Purpose: Coumadin (Warfarin) is known for its high inter-individual dose requirements and narrow therapeutic index. Common SNPs in the CYP 2C9 and haplotypes in the VKORC-1 have been linked to lower warfarin dose requirements. Our initial study was designed to compare the current pharmacy protocol for warfarin dosing to a multi-variant pharmacogenomic (PGx) dosing algorithm including CYP2C9 and VKORC1 genotype, patient height, weight, age, current INR, target INR, primary indication, and interfering medications.
Method: The strategy developed with our Pharmacy and therapeutics committee has been to genotype all in-patients put on sodium heparin for prospective warfarin sensitivity genotyping without altering current dosing protocols. Patients were genotyped for CYP 2C9 *1, *2 and *3 and for the VKORC-1 (-1639) SNP. The genotype and dose recommendations were reported from our clinical lab. Inclusion criteria were genotype, 4 or more doses of warfarin, concurrent INR and the initial dose selection per the current pharmacy protocol. The final patient therapeutic dose was compared to Pharmacy’s initial dose and to our PGx predicted initial dose using a scatter plot analysis with a trend line fitted to our results.
Results: Of the initial 75 patients, 30 were not transitioned to warfarin while in the hospital and thus were excluded from the study analysis. 25 of the remaining 45 patients met all study inclusion criteria. The pharmacy dosing strategy when compared to the final therapeutic dose showed a correlation of 0.068 (1.4% R2 value). However, our pharmacogenomic dosing strategy showed a correlation of 0.44 (44.5% R2 value). Per the pharmacy protocol 72% of patients (18/25) were given initial doses 2 or more mg above or below the final therapeutic dose. The pharmacogenomic algorithm predicted the final therapeutic dose within 2 mg for 76% of patients tested. Overdosing by 2 mg or more occurred in 52% (13/25) with the current dosing method. Use of the Pharmacogenomic algorithm would have resulted in only 8% (2/25) of patients being overdosed by more than 2 mg.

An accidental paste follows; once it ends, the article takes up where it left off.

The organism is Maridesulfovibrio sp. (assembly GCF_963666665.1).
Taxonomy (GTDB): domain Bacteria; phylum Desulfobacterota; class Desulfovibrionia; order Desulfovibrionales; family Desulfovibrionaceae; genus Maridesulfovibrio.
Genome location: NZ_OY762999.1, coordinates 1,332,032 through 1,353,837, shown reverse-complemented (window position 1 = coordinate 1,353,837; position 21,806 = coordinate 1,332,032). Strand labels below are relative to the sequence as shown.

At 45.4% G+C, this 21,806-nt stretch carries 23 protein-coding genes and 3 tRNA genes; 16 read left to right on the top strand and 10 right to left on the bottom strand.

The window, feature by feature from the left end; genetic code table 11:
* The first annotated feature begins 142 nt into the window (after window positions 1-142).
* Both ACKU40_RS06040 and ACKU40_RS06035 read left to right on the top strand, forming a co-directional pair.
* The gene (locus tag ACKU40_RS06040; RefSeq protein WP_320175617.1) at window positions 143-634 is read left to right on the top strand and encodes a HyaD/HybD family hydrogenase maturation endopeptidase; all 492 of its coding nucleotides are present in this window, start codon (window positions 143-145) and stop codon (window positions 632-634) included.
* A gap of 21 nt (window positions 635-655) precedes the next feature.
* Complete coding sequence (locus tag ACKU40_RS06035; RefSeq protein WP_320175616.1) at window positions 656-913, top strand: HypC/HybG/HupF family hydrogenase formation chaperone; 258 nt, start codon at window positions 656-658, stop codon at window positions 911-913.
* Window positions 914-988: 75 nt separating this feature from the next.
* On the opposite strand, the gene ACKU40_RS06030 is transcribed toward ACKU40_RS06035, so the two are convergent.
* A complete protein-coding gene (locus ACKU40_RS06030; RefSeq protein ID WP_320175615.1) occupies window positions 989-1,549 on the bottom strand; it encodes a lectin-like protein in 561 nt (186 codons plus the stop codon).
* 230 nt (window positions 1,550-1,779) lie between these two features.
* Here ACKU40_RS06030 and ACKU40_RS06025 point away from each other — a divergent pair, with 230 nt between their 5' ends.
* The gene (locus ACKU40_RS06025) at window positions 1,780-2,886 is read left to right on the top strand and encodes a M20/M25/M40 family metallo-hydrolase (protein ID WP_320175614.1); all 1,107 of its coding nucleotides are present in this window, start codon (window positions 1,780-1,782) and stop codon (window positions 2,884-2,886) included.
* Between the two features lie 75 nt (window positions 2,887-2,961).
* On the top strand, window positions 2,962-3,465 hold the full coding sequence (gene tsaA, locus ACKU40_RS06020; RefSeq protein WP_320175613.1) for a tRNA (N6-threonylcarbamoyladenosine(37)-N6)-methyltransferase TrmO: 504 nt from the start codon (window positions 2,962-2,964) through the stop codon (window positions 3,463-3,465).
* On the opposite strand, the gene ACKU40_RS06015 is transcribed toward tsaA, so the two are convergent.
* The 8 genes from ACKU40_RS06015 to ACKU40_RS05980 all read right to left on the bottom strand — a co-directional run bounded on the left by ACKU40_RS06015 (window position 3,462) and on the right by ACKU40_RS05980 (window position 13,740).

Conclusion: The combination of demographic and genetic information accounted for 44% of the inter-patient variation in warfarin dosing. This demonstrates a significant improvement over the current method which accounted for only 6.8% of inter-patient warfarin dosing variation. Under the current dosing strategy only 24% of patients receive initial doses within 2 mg of their final therapeutic dose by 2 mg or less compared to 76% using the PGx algorithm. With the current dosing, 52% of patients were overdosed by 2 mg or more compared to 8% using the PGx algorithm. The PGx algorithm would also have reduced the number of overdosed patients above 2 mg by 85%. Comparison of the genotype, daily dose and INR reveals that patients harboring 2 or more variant alleles have more fluctuations in INR and require more dose adjustments than patients with 0 or 1. By identifying these patients and initiating therapy with more accurate dosing we should reduce the fluctuations in INR and number of dose adjustments. Our data suggests adopting PGx algorithm warfarin dosing will lead to a reduction in dose adjustments, a reduction in time to therapeutic INR, and identify difficult to dose patients. Future open label prospective studies are needed to demonstrate and quantify the clinical effectiveness of this predictive algorithm.
Disclosure: No relevant conflicts of interest to declare.